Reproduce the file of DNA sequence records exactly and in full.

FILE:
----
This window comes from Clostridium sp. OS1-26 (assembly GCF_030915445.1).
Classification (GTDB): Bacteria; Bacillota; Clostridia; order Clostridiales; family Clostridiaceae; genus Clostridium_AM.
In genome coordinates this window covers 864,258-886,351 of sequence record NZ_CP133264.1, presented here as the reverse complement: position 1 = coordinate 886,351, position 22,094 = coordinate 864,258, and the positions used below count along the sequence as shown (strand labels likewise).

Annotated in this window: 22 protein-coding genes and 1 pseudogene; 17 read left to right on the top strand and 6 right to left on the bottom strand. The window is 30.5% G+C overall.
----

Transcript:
This window comes from Clostridium sp. OS1-26 (assembly GCF_030915445.1).
Classification (GTDB): Bacteria; Bacillota; Clostridia; order Clostridiales; family Clostridiaceae; genus Clostridium_AM.
In genome coordinates this window covers 864,258-886,351 of sequence record NZ_CP133264.1, presented here as the reverse complement: position 1 = coordinate 886,351, position 22,094 = coordinate 864,258, and the positions used below count along the sequence as shown (strand labels likewise).

Annotated in this window: 22 protein-coding genes and 1 pseudogene; 17 read left to right on the top strand and 6 right to left on the bottom strand. The window is 30.5% G+C overall.